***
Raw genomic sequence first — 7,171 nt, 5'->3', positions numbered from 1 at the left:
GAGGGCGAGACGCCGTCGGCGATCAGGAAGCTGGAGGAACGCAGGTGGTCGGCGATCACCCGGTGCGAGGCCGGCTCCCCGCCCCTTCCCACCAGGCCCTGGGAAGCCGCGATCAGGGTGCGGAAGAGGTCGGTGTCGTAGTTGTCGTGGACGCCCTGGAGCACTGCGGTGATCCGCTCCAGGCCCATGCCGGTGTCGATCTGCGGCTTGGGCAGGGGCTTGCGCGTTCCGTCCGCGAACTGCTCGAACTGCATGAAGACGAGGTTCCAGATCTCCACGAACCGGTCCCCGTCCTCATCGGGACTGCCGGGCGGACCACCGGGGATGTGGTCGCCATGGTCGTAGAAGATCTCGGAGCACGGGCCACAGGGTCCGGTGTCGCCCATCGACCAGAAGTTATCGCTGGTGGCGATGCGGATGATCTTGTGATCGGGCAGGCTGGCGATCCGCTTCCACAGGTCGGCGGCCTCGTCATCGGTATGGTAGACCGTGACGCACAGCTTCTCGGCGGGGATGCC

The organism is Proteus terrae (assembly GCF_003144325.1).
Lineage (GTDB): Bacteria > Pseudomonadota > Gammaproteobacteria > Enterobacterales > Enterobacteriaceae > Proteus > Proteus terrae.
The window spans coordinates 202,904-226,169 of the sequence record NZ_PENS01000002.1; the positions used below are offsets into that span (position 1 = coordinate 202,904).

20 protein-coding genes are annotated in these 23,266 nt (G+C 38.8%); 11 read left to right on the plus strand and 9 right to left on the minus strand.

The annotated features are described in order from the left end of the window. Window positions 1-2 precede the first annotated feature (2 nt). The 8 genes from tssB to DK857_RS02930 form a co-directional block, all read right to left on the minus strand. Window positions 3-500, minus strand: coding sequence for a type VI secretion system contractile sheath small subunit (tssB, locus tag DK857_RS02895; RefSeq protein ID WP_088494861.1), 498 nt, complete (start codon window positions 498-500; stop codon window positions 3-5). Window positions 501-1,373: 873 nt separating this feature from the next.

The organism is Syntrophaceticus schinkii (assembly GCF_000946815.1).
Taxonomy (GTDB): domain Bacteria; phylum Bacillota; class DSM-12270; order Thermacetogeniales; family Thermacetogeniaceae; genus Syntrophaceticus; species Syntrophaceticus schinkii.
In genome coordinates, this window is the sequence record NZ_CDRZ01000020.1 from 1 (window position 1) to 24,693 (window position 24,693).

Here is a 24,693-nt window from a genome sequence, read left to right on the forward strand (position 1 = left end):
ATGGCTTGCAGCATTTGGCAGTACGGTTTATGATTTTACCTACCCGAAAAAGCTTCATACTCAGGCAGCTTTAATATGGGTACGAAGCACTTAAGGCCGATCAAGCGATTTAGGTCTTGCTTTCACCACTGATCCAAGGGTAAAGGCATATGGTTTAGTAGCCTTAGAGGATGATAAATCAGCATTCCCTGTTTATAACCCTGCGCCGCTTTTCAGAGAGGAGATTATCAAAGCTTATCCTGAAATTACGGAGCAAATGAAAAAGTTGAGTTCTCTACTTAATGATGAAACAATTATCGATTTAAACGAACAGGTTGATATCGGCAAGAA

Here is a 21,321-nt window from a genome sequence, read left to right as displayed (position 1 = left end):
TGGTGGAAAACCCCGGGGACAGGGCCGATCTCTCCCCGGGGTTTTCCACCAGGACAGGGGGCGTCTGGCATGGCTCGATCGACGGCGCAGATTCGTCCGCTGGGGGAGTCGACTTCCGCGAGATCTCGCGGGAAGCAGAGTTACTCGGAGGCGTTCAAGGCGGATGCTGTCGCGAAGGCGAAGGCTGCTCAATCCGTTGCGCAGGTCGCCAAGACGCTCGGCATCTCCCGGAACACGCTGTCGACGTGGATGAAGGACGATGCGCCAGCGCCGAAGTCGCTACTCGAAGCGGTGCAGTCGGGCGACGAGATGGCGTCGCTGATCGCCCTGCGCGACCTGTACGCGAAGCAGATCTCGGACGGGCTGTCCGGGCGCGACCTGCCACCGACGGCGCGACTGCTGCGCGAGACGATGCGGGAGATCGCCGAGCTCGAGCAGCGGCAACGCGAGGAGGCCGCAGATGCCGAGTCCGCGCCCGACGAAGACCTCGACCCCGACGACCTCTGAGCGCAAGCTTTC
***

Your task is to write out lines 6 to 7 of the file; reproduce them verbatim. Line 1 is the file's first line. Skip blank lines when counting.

20 protein-coding genes are annotated in these 23,266 nt (G+C 38.8%); 11 read left to right on the plus strand and 9 right to left on the minus strand.

The annotated features are described in order from the left end of the window. Window positions 1-2 precede the first annotated feature (2 nt). The 8 genes from tssB to DK857_RS02930 form a co-directional block, all read right to left on the minus strand. Window positions 3-500, minus strand: coding sequence for a type VI secretion system contractile sheath small subunit (tssB, locus tag DK857_RS02895; RefSeq protein ID WP_088494861.1), 498 nt, complete (start codon window positions 498-500; stop codon window positions 3-5). Window positions 501-1,373: 873 nt separating this feature from the next.